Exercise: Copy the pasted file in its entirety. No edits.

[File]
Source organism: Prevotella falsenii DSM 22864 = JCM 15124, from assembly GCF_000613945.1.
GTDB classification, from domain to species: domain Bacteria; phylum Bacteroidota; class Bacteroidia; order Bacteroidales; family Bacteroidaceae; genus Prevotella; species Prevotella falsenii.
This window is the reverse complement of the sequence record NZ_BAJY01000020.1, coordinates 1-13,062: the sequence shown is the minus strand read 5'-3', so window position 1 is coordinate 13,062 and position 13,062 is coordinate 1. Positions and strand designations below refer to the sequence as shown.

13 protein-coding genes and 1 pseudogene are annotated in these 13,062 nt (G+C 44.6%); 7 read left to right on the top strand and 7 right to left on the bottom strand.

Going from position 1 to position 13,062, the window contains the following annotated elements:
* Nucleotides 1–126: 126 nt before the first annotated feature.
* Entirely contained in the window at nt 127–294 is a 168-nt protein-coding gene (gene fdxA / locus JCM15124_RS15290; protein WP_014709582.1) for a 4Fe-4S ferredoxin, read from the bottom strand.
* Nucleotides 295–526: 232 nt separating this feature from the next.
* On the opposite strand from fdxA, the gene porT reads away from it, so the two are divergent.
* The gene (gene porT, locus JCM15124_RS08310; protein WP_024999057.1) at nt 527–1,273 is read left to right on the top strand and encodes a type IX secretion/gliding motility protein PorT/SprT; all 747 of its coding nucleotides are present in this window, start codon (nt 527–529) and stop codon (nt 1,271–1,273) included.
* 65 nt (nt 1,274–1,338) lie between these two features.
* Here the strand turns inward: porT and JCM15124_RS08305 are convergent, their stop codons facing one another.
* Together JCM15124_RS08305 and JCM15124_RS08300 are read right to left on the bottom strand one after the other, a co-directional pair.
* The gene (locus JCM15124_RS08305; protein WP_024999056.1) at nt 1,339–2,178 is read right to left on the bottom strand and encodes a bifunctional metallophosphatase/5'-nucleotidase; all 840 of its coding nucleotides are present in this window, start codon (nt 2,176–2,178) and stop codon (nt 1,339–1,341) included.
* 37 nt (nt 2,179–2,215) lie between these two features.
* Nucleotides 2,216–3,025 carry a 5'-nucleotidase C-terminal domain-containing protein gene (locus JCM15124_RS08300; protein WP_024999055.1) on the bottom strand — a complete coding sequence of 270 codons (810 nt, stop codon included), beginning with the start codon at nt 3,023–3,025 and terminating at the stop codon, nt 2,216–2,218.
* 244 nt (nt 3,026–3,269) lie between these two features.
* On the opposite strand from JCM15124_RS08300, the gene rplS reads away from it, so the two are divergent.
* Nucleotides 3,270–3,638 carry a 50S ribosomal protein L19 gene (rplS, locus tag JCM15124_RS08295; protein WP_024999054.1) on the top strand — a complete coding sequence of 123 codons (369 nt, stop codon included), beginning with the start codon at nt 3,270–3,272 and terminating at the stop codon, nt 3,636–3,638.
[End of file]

Source organism: Prevotella falsenii DSM 22864 = JCM 15124, from assembly GCF_000613945.1.
GTDB classification, from domain to species: domain Bacteria; phylum Bacteroidota; class Bacteroidia; order Bacteroidales; family Bacteroidaceae; genus Prevotella; species Prevotella falsenii.
This window is the reverse complement of the sequence record NZ_BAJY01000020.1, coordinates 1-13,062: the sequence shown is the minus strand read 5'-3', so window position 1 is coordinate 13,062 and position 13,062 is coordinate 1. Positions and strand designations below refer to the sequence as shown.

13 protein-coding genes and 1 pseudogene are annotated in these 13,062 nt (G+C 44.6%); 7 read left to right on the top strand and 7 right to left on the bottom strand.

Going from position 1 to position 13,062, the window contains the following annotated elements:
* Nucleotides 1–126: 126 nt before the first annotated feature.
* Entirely contained in the window at nt 127–294 is a 168-nt protein-coding gene (gene fdxA / locus JCM15124_RS15290; protein WP_014709582.1) for a 4Fe-4S ferredoxin, read from the bottom strand.
* Nucleotides 295–526: 232 nt separating this feature from the next.
* On the opposite strand from fdxA, the gene porT reads away from it, so the two are divergent.
* The gene (gene porT, locus JCM15124_RS08310; protein WP_024999057.1) at nt 527–1,273 is read left to right on the top strand and encodes a type IX secretion/gliding motility protein PorT/SprT; all 747 of its coding nucleotides are present in this window, start codon (nt 527–529) and stop codon (nt 1,271–1,273) included.
* 65 nt (nt 1,274–1,338) lie between these two features.
* Here the strand turns inward: porT and JCM15124_RS08305 are convergent, their stop codons facing one another.
* Together JCM15124_RS08305 and JCM15124_RS08300 are read right to left on the bottom strand one after the other, a co-directional pair.
* The gene (locus JCM15124_RS08305; protein WP_024999056.1) at nt 1,339–2,178 is read right to left on the bottom strand and encodes a bifunctional metallophosphatase/5'-nucleotidase; all 840 of its coding nucleotides are present in this window, start codon (nt 2,176–2,178) and stop codon (nt 1,339–1,341) included.
* 37 nt (nt 2,179–2,215) lie between these two features.
* Nucleotides 2,216–3,025 carry a 5'-nucleotidase C-terminal domain-containing protein gene (locus JCM15124_RS08300; protein WP_024999055.1) on the bottom strand — a complete coding sequence of 270 codons (810 nt, stop codon included), beginning with the start codon at nt 3,023–3,025 and terminating at the stop codon, nt 2,216–2,218.
* 244 nt (nt 3,026–3,269) lie between these two features.
* On the opposite strand from JCM15124_RS08300, the gene rplS reads away from it, so the two are divergent.
* Nucleotides 3,270–3,638 carry a 50S ribosomal protein L19 gene (rplS, locus tag JCM15124_RS08295; protein WP_024999054.1) on the top strand — a complete coding sequence of 123 codons (369 nt, stop codon included), beginning with the start codon at nt 3,270–3,272 and terminating at the stop codon, nt 3,636–3,638.